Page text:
The E3 Initiative: The United States and ASEAN Take a Step in the Right Direction

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    Dec 21, 2012

    The Expanded Economic Engagement (E3) Initiative was one of the most ambitious ideas to come out of the U.S.-ASEAN Leaders’ Meeting in Phnom Penh in November. Although it is not a groundbreaking effort, the E3 establishes a framework to expand cooperation to boost trade and investment between the United States and the ASEAN grouping that should help create more jobs in all 11 countries.

    The E3 meets ASEAN’s goal of getting the United States more engaged in trade and investment as part of the U.S. rebalancing toward Asia. The new initiative also lays the groundwork to prepare all the ASEAN countries to join high-level trade agreements with the United States, such as the Trans-Pacific Partnership that includes four ASEAN countries (Brunei, Malaysia, Singapore, and Vietnam) and seven others from both sides of the Pacific. Eventually, it might also form the building blocks for a U.S.-ASEAN free trade agreement (FTA)—a goal that many in the U.S. business community, and in CSIS, have endorsed.

    ASEAN is an often-underrated economic partner of the United States. The region reported a GDP this year of $2.2 trillion. It ranks fifth among U.S. trading partners, with two-way trade reaching $194 billion in 2011, up more than 9 percent from the previous year. U.S. companies last year had investment stock of nearly $160 billion in ASEAN countries, an increase of more than 11 percent from 2010, while investment by ASEAN companies in the United States reached almost $25 billion.

    For years, it was tough for U.S. officials to work with ASEAN as a group on trade and investment because of the U.S. government’s policy of isolating Myanmar for gross human rights violations. That barrier has now been overcome as the United States has moved to normalize relations with the quasi-civilian Myanmar government that has introduced a raft of political reforms over the past 18 months.

    A second obstacle was that Laos, unlike the other ASEAN countries, was not a member of the World Trade Organization. But Laos has now been approved to join and is expected to formally do so early in 2013.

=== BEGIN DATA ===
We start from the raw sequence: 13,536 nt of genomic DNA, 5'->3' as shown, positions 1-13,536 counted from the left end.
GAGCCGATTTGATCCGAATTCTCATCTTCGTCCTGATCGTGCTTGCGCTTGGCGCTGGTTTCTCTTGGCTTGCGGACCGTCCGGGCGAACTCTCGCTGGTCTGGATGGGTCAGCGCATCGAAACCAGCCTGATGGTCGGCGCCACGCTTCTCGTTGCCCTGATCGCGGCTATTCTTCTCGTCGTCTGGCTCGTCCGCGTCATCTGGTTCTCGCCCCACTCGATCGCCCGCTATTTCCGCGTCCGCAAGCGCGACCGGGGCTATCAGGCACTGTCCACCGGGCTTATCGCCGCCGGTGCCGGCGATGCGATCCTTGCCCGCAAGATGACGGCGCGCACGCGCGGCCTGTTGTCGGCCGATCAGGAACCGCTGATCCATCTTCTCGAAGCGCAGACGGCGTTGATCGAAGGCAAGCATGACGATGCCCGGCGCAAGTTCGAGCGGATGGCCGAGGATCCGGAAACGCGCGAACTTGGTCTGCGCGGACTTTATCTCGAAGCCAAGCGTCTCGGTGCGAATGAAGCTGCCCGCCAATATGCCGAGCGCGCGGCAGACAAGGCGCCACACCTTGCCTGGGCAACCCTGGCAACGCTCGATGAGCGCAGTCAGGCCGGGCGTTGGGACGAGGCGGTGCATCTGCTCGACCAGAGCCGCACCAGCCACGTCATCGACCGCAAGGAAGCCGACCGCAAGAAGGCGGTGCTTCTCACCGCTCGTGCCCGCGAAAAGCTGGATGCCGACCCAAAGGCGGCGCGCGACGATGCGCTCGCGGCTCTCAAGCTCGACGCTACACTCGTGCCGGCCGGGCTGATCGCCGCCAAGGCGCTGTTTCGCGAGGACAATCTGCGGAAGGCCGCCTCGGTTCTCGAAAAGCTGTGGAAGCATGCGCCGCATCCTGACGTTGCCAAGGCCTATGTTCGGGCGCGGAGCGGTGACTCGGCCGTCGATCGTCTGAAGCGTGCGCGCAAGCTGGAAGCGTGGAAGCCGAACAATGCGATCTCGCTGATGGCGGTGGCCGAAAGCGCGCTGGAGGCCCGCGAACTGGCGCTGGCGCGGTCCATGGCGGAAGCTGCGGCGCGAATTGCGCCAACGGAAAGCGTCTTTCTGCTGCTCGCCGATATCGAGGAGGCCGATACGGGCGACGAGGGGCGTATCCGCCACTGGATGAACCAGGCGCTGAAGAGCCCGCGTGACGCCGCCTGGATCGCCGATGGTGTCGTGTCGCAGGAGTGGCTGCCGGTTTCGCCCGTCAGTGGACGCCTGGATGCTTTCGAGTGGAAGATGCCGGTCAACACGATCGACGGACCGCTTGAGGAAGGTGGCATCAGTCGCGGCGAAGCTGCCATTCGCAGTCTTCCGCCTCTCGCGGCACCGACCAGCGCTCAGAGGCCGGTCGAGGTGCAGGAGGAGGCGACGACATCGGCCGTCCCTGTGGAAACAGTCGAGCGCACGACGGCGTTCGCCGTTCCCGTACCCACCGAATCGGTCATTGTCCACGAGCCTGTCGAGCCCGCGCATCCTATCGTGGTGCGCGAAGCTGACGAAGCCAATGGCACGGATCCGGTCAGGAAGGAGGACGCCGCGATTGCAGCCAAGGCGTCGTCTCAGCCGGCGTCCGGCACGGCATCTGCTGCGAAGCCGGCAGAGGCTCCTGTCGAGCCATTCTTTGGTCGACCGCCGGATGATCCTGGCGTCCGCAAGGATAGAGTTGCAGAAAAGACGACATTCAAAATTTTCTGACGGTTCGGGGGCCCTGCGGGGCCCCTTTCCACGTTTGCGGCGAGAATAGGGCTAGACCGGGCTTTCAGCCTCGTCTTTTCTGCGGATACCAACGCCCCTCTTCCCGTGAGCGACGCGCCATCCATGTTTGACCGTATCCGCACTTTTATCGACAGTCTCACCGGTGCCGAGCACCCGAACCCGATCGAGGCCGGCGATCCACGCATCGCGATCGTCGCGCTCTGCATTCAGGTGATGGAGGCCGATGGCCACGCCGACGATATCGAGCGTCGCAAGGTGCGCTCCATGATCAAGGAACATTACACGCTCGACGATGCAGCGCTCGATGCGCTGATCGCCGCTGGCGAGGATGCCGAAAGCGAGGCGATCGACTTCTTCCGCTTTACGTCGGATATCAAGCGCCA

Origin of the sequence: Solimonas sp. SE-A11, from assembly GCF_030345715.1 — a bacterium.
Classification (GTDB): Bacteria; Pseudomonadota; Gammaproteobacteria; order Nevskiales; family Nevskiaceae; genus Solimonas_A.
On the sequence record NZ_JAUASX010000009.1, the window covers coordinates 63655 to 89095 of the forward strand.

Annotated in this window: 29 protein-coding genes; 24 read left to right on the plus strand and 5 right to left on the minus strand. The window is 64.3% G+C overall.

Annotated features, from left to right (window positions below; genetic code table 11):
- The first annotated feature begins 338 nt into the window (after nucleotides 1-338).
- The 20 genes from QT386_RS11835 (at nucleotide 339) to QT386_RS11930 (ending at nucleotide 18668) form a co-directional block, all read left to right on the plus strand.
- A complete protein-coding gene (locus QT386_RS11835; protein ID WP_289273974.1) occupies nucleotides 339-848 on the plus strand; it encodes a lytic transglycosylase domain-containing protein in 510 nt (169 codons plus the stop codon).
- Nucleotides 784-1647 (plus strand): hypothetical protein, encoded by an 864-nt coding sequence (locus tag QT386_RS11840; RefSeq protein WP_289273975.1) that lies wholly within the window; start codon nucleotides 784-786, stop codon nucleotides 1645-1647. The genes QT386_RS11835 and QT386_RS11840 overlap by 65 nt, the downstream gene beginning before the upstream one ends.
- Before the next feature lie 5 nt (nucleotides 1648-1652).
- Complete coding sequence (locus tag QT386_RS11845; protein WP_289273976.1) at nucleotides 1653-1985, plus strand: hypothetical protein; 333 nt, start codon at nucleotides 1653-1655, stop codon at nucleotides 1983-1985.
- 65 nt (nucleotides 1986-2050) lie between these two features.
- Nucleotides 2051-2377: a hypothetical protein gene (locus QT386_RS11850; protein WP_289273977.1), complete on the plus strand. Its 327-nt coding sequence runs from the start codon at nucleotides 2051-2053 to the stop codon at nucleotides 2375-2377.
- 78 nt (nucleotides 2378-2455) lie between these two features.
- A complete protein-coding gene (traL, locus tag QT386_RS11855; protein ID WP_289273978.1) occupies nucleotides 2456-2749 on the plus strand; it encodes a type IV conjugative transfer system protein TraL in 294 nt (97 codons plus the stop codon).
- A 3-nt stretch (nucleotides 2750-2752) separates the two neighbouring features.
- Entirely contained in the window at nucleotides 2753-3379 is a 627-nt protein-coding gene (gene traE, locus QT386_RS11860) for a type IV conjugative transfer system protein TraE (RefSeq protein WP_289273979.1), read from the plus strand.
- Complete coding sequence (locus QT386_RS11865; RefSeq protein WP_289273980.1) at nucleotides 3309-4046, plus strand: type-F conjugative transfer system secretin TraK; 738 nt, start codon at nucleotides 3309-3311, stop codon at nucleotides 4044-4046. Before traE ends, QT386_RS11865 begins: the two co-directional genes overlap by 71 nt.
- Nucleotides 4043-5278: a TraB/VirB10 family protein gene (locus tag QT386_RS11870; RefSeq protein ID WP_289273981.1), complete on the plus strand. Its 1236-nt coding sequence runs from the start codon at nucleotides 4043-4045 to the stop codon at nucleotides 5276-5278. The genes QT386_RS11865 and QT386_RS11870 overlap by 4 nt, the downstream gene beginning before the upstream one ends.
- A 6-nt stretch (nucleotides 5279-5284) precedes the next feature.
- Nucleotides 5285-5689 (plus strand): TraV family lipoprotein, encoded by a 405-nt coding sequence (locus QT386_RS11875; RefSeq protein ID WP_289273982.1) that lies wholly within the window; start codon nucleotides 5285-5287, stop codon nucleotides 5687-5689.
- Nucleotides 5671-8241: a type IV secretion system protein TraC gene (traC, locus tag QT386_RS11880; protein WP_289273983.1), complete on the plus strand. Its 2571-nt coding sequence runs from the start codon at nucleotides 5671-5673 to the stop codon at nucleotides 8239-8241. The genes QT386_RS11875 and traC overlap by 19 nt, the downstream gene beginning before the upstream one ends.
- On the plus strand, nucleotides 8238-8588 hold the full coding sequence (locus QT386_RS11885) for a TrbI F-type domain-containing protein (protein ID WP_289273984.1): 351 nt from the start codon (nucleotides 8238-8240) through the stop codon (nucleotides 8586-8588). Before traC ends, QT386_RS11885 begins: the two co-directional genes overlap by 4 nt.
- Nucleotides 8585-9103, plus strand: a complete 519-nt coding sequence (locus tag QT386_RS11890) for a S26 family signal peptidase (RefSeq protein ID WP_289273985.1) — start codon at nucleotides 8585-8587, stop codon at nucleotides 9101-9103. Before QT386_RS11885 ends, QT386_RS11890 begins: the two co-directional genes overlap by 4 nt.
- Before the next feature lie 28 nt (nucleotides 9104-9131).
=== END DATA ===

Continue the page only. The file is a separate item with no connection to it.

An outstanding hurdle is that the less-developed economies of ASEAN such as Cambodia, Laos, and Myanmar lack officials with the capacity to engage in high-level trade and investment agreements. Other countries like Indonesia, which has introduced a raft of protectionist measures over the past two years, fear that a high-standard trade agreement could challenge the leading economic positions of domestic companies.

    The E3 was designed to tackle both issues: build trade capacity and reduce anxiety in capitals like Bangkok, Jakarta, and Manila about entering high-standard trade talks with the United States. It will also support ASEAN’s commitment to achieve economic integration within the grouping by 2015 under the aegis of the ASEAN Economic Community.

    The E3 will begin by working on four specific priorities:

    1. Negotiating an ASEAN-U.S. trade facilitation agreement that will seek to simplify customs procedures and increase the transparency of the grouping’s customs administrations. U.S. officials hope this will lead to a harmonized “single window” among all customs regimes in the region, which will help ASEAN achieve economic integration.
    2. Developing information and communications technology principles that will help guide policymakers on issues such as the flow of information across borders, local content requirements, and the role of regulatory bodies. This project is intended to support ASEAN in its larger project of boosting connectivity between ASEAN economies.